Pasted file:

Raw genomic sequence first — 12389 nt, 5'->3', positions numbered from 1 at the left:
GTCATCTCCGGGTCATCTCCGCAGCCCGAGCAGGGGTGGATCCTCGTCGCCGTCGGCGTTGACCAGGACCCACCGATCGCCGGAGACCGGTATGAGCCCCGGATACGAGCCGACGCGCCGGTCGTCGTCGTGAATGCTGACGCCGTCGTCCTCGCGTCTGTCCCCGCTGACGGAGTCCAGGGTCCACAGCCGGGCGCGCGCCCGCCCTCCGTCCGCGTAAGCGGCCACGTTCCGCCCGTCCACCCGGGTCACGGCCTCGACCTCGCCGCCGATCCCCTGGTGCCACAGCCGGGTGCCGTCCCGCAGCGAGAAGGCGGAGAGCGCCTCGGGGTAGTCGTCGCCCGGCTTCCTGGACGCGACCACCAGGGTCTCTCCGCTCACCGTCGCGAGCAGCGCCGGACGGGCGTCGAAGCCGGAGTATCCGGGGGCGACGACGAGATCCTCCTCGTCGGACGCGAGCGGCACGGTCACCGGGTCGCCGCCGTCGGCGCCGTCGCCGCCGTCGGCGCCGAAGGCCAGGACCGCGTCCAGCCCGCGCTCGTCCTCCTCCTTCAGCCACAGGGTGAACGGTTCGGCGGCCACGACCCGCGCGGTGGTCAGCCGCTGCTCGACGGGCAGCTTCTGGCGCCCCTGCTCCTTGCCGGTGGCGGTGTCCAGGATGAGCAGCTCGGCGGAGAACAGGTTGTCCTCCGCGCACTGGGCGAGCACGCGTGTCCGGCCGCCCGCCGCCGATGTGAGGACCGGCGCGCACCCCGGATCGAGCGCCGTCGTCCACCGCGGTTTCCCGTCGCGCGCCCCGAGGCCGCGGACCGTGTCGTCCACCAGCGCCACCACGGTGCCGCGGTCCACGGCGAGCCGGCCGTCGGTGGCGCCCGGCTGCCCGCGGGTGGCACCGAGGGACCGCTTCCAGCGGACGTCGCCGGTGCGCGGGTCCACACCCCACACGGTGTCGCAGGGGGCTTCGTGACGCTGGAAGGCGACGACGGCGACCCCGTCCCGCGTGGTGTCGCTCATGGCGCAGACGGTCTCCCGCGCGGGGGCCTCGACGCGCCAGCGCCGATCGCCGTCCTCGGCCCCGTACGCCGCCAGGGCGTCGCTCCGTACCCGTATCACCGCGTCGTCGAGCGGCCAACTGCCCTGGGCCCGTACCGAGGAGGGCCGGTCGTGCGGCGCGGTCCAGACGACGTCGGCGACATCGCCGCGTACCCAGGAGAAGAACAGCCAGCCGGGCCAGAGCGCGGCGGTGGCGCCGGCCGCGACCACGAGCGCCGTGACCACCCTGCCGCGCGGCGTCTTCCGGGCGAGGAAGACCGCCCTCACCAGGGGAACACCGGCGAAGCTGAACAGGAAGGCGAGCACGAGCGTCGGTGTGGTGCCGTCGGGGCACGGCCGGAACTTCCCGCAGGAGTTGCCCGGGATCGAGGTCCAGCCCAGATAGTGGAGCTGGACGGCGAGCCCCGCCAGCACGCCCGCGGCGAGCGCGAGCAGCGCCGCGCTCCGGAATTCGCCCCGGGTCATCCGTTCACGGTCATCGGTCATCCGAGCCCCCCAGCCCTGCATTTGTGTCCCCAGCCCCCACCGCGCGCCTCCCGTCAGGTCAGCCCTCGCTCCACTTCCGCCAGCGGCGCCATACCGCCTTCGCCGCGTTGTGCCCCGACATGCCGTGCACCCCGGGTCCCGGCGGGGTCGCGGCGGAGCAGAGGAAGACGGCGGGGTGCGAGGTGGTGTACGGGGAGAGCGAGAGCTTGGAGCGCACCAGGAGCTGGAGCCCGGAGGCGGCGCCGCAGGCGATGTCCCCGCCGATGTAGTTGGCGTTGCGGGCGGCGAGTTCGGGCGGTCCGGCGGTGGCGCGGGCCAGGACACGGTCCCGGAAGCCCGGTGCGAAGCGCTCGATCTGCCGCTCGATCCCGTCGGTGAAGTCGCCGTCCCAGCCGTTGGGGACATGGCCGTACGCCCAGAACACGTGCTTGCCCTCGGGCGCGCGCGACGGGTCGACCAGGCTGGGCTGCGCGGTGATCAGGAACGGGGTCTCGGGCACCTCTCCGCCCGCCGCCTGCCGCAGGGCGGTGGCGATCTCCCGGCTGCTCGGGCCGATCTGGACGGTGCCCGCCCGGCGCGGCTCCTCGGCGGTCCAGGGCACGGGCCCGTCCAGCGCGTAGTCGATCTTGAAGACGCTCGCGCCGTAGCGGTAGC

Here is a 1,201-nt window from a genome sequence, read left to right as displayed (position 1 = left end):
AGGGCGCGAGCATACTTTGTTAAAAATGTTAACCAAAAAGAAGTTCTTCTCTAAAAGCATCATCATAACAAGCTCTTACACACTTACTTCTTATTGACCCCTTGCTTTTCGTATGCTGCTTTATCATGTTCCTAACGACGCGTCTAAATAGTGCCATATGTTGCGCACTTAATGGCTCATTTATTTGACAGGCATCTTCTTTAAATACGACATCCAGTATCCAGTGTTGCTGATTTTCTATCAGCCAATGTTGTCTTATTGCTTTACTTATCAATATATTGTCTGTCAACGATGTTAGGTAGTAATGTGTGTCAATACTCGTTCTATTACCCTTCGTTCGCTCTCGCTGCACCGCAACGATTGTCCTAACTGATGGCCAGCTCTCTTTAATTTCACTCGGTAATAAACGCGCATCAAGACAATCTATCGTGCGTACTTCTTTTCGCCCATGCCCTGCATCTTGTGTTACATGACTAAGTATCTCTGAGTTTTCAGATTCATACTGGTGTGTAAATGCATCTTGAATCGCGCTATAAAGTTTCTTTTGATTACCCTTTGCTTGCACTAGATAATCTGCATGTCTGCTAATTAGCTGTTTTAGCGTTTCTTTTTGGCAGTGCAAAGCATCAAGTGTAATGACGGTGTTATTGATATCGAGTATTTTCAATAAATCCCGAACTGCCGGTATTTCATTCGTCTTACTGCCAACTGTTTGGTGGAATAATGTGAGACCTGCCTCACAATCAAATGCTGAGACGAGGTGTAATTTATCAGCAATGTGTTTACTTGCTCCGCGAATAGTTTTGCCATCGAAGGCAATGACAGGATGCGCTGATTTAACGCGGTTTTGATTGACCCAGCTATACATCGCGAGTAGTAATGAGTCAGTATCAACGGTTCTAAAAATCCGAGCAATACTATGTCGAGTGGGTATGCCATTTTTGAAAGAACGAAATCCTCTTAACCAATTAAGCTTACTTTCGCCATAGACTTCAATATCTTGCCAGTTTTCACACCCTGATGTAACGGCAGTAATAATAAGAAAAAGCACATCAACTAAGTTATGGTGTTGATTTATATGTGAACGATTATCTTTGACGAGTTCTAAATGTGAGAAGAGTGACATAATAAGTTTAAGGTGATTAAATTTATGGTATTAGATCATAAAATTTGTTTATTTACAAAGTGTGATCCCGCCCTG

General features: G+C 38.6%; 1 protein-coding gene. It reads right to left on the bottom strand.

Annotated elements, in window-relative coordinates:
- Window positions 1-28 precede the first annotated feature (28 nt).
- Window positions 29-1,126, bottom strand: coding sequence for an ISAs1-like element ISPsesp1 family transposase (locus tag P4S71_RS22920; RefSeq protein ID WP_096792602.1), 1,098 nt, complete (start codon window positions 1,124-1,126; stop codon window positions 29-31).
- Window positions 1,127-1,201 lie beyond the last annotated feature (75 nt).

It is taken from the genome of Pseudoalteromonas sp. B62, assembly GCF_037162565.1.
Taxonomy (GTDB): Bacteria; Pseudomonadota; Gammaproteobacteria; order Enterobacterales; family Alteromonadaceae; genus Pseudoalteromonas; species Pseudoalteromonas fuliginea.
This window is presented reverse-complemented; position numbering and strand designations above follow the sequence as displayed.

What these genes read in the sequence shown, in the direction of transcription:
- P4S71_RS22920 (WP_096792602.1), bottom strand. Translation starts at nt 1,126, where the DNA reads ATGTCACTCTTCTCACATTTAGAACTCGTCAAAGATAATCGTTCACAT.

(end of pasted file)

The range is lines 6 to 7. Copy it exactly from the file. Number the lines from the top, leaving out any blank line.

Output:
Annotated elements, in window-relative coordinates:
- Window positions 1-28 precede the first annotated feature (28 nt).